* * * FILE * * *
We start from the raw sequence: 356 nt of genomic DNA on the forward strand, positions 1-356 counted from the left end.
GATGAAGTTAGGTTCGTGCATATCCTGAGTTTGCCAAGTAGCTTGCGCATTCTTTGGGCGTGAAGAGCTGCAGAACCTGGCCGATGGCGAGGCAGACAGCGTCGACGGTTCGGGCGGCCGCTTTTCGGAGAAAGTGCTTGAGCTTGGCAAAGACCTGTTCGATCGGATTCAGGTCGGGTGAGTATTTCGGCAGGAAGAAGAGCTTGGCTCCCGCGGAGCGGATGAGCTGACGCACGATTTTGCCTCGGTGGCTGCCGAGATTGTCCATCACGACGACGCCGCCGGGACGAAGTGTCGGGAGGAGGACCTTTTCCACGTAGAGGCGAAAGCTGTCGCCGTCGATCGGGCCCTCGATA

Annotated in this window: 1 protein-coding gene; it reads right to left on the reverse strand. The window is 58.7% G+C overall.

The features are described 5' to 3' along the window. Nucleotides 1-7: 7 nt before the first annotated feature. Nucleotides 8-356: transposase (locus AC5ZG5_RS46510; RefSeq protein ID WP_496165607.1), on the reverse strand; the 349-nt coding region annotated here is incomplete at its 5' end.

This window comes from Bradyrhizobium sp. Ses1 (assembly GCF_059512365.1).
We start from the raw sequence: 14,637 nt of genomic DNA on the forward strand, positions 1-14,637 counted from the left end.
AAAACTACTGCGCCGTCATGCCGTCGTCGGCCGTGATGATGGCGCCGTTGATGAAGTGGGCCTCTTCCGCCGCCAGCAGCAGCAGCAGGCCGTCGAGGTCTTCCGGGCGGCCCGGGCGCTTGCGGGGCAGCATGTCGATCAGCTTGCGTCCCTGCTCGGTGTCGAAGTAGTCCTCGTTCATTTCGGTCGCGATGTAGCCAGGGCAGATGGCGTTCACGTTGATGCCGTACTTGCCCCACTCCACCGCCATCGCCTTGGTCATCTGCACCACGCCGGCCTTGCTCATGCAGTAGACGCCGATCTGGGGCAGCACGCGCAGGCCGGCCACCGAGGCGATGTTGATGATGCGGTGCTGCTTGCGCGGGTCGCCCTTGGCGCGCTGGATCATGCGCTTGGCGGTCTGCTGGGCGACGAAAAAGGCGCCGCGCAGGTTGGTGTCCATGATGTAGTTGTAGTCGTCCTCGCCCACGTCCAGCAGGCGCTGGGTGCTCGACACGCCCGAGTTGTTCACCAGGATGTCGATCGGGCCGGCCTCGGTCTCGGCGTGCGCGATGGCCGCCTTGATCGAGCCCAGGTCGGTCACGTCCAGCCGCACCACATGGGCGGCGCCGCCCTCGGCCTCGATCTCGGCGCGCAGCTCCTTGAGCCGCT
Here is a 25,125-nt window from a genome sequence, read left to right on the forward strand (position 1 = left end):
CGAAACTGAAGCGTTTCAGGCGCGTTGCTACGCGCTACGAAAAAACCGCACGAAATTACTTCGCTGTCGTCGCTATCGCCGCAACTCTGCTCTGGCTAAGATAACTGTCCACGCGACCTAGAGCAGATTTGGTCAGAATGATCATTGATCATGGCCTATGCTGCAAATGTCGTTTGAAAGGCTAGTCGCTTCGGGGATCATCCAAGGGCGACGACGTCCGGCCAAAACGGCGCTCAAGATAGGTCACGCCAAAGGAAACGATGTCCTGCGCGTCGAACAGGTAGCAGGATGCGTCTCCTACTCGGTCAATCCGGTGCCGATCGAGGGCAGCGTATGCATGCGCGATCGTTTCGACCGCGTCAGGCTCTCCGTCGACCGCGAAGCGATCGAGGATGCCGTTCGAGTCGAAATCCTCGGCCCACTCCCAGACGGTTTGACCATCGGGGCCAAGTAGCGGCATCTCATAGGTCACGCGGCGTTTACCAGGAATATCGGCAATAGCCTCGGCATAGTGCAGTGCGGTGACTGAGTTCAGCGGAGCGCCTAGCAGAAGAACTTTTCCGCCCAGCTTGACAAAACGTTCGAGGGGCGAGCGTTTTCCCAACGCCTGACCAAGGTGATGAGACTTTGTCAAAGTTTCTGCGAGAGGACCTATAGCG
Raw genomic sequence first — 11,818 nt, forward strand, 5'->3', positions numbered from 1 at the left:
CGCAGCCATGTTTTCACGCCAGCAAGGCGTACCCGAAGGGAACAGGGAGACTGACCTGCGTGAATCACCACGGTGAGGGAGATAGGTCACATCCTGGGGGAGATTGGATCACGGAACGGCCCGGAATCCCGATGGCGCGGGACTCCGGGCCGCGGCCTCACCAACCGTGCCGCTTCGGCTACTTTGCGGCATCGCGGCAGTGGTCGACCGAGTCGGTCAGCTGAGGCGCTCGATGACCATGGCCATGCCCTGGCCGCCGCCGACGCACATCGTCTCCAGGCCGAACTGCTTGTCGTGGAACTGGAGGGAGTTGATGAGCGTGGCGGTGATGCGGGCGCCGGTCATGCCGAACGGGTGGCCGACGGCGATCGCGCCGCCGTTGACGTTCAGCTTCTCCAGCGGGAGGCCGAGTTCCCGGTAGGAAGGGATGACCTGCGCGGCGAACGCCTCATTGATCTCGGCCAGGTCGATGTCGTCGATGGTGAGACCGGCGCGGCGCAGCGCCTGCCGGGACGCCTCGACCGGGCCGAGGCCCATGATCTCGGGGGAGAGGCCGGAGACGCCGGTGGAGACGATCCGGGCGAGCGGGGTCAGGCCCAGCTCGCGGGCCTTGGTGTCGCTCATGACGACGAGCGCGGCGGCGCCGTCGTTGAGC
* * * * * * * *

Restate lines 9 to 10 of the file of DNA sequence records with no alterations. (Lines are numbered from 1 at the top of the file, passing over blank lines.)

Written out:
CGAAACTGAAGCGTTTCAGGCGCGTTGCTACGCGCTACGAAAAAACCGCACGAAATTACTTCGCTGTCGTCGCTATCGCCGCAACTCTGCTCTGGCTAAGATAACTGTCCACGCGACCTAGAGCAGATTTGGTCAGAATGATCATTGATCATGGCCTATGCTGCAAATGTCGTTTGAAAGGCTAGTCGCTTCGGGGATCATCCAAGGGCGACGACGTCCGGCCAAAACGGCGCTCAAGATAGGTCACGCCAAAGGAAACGATGTCCTGCGCGTCGAACAGGTAGCAGGATGCGTCTCCTACTCGGTCAATCCGGTGCCGATCGAGGGCAGCGTATGCATGCGCGATCGTTTCGACCGCGTCAGGCTCTCCGTCGACCGCGAAGCGATCGAGGATGCCGTTCGAGTCGAAATCCTCGGCCCACTCCCAGACGGTTTGACCATCGGGGCCAAGTAGCGGCATCTCATAGGTCACGCGGCGTTTACCAGGAATATCGGCAATAGCCTCGGCATAGTGCAGTGCGGTGACTGAGTTCAGCGGAGCGCCTAGCAGAAGAACTTTTCCGCCCAGCTTGACAAAACGTTCGAGGGGCGAGCGTTTTCCCAACGCCTGACCAAGGTGATGAGACTTTGTCAAAGTTTCTGCGAGAGGACCTATAGCG
Raw genomic sequence first — 11,818 nt, forward strand, 5'->3', positions numbered from 1 at the left: